18.90, 21.20, 21.26, 21.44, 23.64, 29-17, 36.39, 36.62, 38.07, 39.03, 39.25,
49.25, 56.88, 58.17, 58.42, 58.89
39.48, 39.69, 39.71, 39.99, 40.38 (C,,,),
( C ,",,, c ) , 124.16(C,,,,), I50.38(Cq,,,,);9 (CDCI~):6=21.00,21.21,21.67,
23.28, 26.05, 29.99, 34.1 1, 37.64, 37.73 (two signals overlap), 38.18, 38.42,
39.28,40.02 (C,,,),
41.73 (C,,,,), 56.86, 56.98, 58.84, 6O.04(Cq,,,,), 119.80
(C,,,,),
150.60 (C,,.,,,); 10 (CDCI,): 6=21.14 (two signals overlap),
21.44, 23.58, 29.20, 29.57, 34.94, 36.27, 36.40, 36.86, 38.16, 39.01, 39.34,
39.56 (two signals overlap), 39.63, 40.38 (C,,),
48.76, 56.97, 58.18, 58.61,
58.98 (Cqu,trL),124.96 (C,,,,), 149.88 (C,,,,,); 13 (CDCI,): 6=21.36,
21.51, 21.57, 22.04, 23.89, 28.68, 30.38, 31.47, 32.95, 34.88, 36.33, 37.11,
46.43 (C,,,,,), 47.12 (C,,,,),
37.15, 38.54, 38.94, 39.00, 39.28, 40.72 (C,,),
53.86, 57.69, 59.36, 59.52 (C,,,,,). b) Preparative glc o n column A
[0.6mx 1/4" all-glass system, 12% FFAP on chromosorb W AW/
DMCS, 60/80 mesh, 210"C, 200 mL HJmin: relative retention times:
0.76,0.87, 1.00 (8), 1.1 I , 1.75, 2.00, 2.45 12/13), 3.531 yielded pure 8 and
an impure mixture of 2 and 13. This mixture was purified on silica gel
(0.1-0.2 mm) with hexane [R,=0.61 (2/13)] and then separated on column B [1.6mx 1/4" all-glass system, 2% G E SE30 on chromosorb W
AW/DMCS, 60/80 mesh, 200"C, 130 m L Hz/min; relative retention
times: 1.00 ( 2 ) and 1.10 (13)l.
[9] GC(CHFCl2)= 100.95 and 106.82; these values were measured for a saturated solution of dichlorofluoromethane in CDCIJTMS (95 : 5 v/v).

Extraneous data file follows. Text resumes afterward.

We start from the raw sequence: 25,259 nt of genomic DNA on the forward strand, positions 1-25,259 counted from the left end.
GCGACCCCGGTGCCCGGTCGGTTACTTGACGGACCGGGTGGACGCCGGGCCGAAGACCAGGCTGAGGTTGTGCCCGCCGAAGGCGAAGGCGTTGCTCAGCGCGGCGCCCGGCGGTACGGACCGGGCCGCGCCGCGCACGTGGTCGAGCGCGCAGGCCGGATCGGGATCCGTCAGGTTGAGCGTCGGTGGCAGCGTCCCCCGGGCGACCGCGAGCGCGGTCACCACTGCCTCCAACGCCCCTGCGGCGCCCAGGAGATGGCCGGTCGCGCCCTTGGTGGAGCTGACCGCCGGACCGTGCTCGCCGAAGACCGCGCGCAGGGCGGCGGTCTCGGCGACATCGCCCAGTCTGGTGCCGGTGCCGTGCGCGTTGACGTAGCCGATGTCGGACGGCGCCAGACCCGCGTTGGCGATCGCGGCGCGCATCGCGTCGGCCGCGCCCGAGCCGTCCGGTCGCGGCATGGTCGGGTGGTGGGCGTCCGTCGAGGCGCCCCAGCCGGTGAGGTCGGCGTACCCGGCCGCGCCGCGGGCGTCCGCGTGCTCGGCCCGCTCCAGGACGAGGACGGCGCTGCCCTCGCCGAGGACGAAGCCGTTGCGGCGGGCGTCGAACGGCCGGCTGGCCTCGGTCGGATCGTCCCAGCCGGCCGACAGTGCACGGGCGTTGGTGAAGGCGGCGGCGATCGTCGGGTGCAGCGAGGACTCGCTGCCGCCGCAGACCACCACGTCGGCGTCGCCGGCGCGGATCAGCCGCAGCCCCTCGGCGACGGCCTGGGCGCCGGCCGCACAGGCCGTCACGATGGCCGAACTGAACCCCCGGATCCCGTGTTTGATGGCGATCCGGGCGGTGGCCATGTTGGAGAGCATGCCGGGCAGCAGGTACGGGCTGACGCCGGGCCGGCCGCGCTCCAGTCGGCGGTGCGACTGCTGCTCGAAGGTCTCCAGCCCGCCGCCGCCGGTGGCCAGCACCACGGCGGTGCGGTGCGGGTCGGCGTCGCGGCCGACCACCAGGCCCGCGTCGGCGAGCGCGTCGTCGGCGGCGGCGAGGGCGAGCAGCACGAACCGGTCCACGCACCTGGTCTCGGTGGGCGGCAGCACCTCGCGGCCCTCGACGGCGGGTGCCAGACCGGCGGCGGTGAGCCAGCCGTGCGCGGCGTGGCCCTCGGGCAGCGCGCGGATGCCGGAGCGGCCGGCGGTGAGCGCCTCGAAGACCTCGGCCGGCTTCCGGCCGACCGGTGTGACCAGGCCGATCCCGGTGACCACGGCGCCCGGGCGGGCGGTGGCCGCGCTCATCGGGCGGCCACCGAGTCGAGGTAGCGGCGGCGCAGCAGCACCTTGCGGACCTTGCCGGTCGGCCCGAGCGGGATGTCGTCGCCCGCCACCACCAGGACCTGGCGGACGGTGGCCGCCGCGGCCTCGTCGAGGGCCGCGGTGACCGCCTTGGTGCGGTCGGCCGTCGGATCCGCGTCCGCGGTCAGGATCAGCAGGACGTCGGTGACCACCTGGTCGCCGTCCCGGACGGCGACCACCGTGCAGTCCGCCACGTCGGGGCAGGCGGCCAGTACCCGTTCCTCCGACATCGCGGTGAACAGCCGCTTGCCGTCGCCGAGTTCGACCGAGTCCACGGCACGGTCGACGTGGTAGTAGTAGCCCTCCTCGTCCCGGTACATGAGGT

[lo] Program MM2: N. L. Allinger, J. Am. Chem. SOC.98 (1977) 8127; D.
Wehle, L. Fitjer, unpublished results.
[ I I ] J. E. Baldwin, J . Chem. SOC.Chem. Commun. 1976. 734.
[I21 An endo-trig ring closure was also observed for 7-bromo-3-methyl-trans2-heptene, which is similar to 10 in terms of substitution pattern and
stereochemistry: M. Julia, C. Decoins, M. Baillarge, B. Jaquet, D.
Uguer, F. A. Groeger, Tetrahedron 31 (1975) 1737.
[I31 1.5 mg of 2 in 500 pL of dichlorofluoromethane (m.p.= - 135°C) could
be maintained in solution only down to 0°C; at -4O"C, most of the
substance had precipitated.
[I41 According to force field calculations ( M M 2) 2 has a significantly flattened chair conformation [Z lmlcent,',,,,,,=237O] [lo, 151. This effect is
still more pronounced for 1 [ZIml,,,,,.,l
,,"&=
136'1 [15].
1151 H. Dodziuk, Bull. Chem. SOC.Jpn., in press; we thank Dr. Dodziuk for a
preliminary copy of her article.
the formation of these unusual complexes involves an initial oxidative addition of the element hydride to the reactive complex fragment LxM according to Equation (a), followed by coupling with elimination of H2.L1.4J
This suggestion, which so far has remained more or less speculative, is
now supported by the first successful oxidative addition of
hydrogen telluride to a transition metal.
- ,
EHa-1
L,M
+
€Ha
L,M
+...
(a)
'H
A
Treatment of the substitution-labile solvent complex 2,
generated by photolysis, with externally generated, acidfree hydrogen telluride in tetrahydrofuran at room temperature in the dark (!) affords, after column-chromatographic